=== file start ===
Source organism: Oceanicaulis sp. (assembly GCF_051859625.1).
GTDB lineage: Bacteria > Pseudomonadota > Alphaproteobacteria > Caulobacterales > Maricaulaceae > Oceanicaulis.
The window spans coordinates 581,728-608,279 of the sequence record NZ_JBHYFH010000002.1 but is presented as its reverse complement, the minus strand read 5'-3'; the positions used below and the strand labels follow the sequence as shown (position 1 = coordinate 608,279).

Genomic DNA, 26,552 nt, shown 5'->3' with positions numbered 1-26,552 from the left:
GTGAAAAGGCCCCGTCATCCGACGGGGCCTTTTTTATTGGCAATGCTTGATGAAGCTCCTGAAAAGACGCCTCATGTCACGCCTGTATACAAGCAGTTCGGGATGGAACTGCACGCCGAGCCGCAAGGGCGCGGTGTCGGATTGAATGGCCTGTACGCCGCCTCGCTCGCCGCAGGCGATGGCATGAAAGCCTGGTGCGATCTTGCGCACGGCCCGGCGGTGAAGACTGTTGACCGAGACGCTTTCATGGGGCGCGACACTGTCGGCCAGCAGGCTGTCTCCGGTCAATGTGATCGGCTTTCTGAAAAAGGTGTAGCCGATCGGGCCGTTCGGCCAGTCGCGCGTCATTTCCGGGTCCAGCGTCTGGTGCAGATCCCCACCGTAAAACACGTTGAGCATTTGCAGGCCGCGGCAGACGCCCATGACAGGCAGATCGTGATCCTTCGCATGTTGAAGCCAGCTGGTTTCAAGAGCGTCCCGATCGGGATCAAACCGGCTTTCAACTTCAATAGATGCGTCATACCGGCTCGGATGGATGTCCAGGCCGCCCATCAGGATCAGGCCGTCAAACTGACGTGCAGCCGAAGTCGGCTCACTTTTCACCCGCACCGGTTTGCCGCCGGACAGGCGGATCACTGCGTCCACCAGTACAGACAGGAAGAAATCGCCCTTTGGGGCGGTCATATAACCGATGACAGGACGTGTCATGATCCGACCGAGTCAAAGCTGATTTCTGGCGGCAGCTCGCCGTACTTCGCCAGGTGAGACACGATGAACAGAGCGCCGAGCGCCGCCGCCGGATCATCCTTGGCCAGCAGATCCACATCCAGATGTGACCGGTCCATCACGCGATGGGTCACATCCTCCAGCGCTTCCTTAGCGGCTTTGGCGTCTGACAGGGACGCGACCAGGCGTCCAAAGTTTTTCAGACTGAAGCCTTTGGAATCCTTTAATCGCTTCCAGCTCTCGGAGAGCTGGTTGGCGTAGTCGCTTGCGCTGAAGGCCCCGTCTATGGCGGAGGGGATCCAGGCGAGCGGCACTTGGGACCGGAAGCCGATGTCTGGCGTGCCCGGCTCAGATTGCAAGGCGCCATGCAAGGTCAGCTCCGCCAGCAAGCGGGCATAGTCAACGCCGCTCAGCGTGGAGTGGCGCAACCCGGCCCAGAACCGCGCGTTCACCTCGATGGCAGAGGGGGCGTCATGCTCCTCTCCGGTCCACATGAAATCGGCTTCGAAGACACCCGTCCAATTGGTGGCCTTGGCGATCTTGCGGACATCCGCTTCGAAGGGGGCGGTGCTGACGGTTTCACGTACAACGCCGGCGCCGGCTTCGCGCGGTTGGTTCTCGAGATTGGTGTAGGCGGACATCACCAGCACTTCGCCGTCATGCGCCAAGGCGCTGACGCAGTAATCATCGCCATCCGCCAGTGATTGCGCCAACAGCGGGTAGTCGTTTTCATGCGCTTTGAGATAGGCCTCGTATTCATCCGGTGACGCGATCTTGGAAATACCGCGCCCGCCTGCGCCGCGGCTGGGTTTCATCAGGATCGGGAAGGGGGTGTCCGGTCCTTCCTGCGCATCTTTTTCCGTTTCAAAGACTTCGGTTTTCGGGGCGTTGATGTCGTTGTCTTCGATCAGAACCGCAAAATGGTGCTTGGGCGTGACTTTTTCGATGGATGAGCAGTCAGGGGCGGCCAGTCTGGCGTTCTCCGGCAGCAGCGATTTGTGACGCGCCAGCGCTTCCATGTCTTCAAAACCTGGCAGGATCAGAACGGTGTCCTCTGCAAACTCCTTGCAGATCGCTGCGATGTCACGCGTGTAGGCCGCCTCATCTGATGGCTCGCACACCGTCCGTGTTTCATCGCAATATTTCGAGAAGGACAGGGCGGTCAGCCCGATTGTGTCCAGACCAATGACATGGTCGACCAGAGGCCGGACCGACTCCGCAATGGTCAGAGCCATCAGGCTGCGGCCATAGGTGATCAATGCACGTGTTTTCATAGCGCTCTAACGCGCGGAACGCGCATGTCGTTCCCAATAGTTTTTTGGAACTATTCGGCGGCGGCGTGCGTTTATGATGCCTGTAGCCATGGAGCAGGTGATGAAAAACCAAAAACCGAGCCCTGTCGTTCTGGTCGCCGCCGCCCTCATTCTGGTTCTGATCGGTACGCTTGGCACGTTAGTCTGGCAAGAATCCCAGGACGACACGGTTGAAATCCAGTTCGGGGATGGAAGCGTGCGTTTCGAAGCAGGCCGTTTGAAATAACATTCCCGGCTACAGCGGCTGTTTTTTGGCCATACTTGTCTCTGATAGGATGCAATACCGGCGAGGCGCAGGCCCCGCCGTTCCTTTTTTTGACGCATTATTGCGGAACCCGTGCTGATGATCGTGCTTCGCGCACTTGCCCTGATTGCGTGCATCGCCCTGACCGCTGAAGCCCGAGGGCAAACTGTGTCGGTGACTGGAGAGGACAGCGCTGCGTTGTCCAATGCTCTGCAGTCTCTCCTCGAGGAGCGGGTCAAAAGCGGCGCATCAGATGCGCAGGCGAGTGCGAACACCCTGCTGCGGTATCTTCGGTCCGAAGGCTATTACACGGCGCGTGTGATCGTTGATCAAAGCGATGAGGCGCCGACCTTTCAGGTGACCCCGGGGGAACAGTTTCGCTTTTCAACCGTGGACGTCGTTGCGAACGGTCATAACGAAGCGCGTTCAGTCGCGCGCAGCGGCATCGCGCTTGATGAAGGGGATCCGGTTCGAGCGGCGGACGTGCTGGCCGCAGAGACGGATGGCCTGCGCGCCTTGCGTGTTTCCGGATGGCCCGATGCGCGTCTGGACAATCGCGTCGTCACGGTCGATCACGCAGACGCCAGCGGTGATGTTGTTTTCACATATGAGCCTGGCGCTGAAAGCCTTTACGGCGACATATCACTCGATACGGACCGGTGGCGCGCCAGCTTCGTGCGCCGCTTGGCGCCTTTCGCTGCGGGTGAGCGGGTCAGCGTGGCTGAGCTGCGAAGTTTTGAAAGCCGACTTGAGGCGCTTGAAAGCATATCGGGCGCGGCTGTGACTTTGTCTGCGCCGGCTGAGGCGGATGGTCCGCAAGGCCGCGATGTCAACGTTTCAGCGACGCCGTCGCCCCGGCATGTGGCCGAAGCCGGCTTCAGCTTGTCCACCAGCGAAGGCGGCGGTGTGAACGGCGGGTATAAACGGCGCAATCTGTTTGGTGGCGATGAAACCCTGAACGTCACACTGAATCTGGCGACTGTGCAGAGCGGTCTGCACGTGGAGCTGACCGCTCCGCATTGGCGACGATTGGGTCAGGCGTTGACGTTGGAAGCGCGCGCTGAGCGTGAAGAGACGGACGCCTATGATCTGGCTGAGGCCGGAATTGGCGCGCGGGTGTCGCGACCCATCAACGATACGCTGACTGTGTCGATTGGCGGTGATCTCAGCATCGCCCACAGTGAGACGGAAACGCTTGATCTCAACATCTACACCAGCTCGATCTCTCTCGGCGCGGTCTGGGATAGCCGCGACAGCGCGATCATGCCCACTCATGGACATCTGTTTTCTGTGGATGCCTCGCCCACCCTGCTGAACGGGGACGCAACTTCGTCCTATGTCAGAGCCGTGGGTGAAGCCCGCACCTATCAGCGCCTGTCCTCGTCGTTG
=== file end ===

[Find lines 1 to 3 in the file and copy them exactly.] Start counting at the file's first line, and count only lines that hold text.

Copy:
Source organism: Oceanicaulis sp. (assembly GCF_051859625.1).
GTDB lineage: Bacteria > Pseudomonadota > Alphaproteobacteria > Caulobacterales > Maricaulaceae > Oceanicaulis.
The window spans coordinates 581,728-608,279 of the sequence record NZ_JBHYFH010000002.1 but is presented as its reverse complement, the minus strand read 5'-3'; the positions used below and the strand labels follow the sequence as shown (position 1 = coordinate 608,279).